Coloured inks are pretty bad, but black inks are even worse. The carbon used in most black ink is packed with pollutants with toxic effects on the body – think of how inhaling burning wood, petrol, oil and coal hurts your health; it’s even worse when those burnt organic compounds are injected under your skin. Black tattoos also attract more sun, and should you get a melanoma, it’s very difficult to see on a black tattoo, late detection makes skin cancer all the deadlier.
When tested, black tattoo ink has been found to contain hexachloro-1,3-butadiene (HCBD), a byproduct of manufacturing processes for chlorinated solvents that’s normally used as a pesticide. It has been known to cause skin, kidney, and liver damage in rodent studies. Black ink also has 9-fluorenone, taken from coal tar; hexamethylenetetramine, a preservative used in the manufacture of coatings, resins, rubber, and cosmetics, which releases formaldehyde, which is associated with autoimmune diseases, respiratory allergies and contact dermatitis.
Dibenzofuran (DBF) is another ingredient in black ink and it comes from the incomplete combustion of coal, diesel, rubbish, oil, and cigarette smoke. When polychlorinated, or attached to chlorine atoms, it turns into a dioxin-like chemical that can cause serious digestive, liver and skin issues.
We’ve banged on before in Eluxe about the potential dangers of nanoparticles in cosmetics – but what of products that go directly under your skin? Even worse!
Using an atomic force microscope, University of Bradford researchers found evidence to show the tattoo process remodels collagen, and nanoparticles from tattoo ink were found in both the collagenous network of the skin and around blood vessels. This means the ink particles are leaving the surface of your skin and travelling around your body, possibly getting into your organs and other tissues. Keep in mind that nanoparticle technology is new and has not been proven to be safe to human health over the long term. These particles are ultramicroscopic, so they can easily penetrate past the skin barrier and go all over your body, even into your brain tissue.
In 2011, a study in The British Journal of Dermatology revealed that nanoparticles are indeed found in tattoo inks, with black pigments containing the smallest particles. With the exception of the white pigments, the researchers stated that “the vast majority of the tested tattoo inks contained significant amounts” of nanoparticles, with black inks being almost entirely made up of nanoparticles.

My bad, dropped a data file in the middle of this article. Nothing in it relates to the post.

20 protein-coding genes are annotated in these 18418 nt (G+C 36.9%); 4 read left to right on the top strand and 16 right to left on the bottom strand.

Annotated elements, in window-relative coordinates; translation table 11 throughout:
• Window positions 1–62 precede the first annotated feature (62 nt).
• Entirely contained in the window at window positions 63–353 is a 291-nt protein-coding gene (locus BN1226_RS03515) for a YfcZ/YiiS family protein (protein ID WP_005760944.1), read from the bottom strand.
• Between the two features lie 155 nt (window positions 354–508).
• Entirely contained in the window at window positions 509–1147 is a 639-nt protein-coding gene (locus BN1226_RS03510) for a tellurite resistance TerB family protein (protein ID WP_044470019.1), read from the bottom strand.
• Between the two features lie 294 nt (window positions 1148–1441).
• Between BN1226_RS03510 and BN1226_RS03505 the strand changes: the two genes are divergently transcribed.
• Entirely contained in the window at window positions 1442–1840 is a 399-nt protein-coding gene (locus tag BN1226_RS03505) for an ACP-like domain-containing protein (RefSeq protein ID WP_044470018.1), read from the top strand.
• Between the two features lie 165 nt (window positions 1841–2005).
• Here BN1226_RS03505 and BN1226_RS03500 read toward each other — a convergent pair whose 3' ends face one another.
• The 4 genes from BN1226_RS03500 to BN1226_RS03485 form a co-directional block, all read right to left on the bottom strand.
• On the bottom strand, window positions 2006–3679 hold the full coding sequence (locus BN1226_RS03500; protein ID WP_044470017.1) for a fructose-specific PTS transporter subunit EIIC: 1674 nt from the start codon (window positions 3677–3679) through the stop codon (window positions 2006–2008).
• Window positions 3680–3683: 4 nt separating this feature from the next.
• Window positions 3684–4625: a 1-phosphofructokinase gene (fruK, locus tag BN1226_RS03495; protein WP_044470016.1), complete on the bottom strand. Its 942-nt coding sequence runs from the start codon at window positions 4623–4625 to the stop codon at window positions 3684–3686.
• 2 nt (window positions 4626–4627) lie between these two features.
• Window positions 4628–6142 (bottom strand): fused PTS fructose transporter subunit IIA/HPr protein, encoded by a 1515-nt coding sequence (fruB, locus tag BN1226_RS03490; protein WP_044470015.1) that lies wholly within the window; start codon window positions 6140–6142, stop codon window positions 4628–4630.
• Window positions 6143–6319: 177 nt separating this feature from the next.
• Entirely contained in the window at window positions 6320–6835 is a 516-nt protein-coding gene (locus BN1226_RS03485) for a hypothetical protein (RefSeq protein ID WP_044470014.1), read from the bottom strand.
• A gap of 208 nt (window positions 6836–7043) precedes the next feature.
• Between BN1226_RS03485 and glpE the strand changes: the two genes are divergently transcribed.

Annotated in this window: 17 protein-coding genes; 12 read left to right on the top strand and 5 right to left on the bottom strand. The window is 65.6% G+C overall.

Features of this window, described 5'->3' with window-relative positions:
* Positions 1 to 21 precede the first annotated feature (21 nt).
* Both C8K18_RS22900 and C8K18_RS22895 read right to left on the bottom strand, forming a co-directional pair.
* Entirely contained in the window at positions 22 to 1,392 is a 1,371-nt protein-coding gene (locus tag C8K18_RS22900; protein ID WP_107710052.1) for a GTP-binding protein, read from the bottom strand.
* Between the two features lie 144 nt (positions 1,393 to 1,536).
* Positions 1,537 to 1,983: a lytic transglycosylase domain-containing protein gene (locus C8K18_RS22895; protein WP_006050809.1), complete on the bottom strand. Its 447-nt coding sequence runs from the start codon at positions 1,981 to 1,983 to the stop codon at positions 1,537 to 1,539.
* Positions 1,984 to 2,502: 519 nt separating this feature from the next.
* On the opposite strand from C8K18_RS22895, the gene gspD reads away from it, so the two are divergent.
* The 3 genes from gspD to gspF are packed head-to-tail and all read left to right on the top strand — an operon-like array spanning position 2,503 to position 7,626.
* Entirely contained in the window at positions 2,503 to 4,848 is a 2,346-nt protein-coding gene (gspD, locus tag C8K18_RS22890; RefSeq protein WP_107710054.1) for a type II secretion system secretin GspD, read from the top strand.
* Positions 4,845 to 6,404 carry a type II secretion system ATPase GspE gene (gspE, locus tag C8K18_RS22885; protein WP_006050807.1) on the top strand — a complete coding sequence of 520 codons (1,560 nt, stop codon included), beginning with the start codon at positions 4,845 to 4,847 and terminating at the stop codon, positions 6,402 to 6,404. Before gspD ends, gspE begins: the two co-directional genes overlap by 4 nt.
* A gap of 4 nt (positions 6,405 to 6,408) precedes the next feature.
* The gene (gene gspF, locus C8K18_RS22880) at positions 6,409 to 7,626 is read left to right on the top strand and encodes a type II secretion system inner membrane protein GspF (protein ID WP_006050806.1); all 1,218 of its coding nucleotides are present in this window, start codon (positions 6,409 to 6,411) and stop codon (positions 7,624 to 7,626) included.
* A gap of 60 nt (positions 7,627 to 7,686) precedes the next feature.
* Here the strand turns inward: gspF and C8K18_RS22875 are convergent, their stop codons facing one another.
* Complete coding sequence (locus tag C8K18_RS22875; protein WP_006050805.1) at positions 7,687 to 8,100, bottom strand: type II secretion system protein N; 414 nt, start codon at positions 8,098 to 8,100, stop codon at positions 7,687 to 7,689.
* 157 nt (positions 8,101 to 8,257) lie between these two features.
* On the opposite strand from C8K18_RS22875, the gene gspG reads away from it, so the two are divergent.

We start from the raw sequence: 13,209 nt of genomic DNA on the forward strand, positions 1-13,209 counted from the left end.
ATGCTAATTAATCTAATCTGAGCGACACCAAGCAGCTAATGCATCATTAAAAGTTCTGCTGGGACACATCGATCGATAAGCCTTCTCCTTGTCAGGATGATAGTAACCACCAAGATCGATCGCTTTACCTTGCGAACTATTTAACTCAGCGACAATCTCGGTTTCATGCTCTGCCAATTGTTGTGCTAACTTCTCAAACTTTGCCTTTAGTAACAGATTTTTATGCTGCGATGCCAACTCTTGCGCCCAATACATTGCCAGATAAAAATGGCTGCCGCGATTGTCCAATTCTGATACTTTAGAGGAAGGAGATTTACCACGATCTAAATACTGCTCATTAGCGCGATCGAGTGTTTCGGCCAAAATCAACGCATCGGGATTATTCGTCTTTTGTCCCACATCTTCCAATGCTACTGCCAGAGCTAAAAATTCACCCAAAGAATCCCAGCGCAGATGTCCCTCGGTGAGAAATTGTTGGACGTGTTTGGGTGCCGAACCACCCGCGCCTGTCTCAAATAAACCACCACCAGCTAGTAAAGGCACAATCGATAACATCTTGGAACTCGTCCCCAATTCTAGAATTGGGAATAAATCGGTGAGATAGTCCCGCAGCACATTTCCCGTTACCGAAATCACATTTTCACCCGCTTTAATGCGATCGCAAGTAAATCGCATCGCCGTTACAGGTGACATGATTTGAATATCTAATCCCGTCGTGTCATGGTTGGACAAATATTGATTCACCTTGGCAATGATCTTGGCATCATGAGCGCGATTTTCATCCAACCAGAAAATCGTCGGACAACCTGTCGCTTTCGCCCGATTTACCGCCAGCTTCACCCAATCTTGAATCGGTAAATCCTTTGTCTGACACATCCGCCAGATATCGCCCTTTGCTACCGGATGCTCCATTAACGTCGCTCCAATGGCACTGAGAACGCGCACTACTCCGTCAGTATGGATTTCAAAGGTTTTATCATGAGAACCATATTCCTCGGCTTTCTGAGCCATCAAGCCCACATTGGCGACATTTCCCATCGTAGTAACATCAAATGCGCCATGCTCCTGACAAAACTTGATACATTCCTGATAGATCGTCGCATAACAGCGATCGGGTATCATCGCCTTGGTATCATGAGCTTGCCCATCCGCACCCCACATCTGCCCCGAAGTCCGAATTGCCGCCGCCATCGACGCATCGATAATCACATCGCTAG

How To Ensure Tattoo Safety
Despite all the studies pointing to potential harm from tattoo inks, as of now there have been no specific studies to look at the safety of injecting such inks into the body (although the National Center for Toxicological Research is currently conducting some initial research).
Tattoo lovers may want to seek out vegetable-based inks, such as yellow pigments derived from turmeric, which may represent a safer alternative, although they may need to be special-ordered by the tattoo artist. Just be fully aware that because the term non-toxic is not legally regulated, this could still contain toxic ingredients like blue pigments derived from the neurotoxin aluminum and white pigments derived from titanium dioxide nanoparticles, which can cause immunogenicity, inflammation, genotoxicity, and problems with cell integrity (Keep this in mind when you find a sunscreen containing nanoparticles of titanium dioxide – stay well away)!
Some NGOs like The Friends of the Earth are now demanding proper regulation of tattoo inks amidst the new findings that they may contribute to cancer. In the meantime, until better research is done and safety regulations are finally put in place, it may be wise to think before you ink.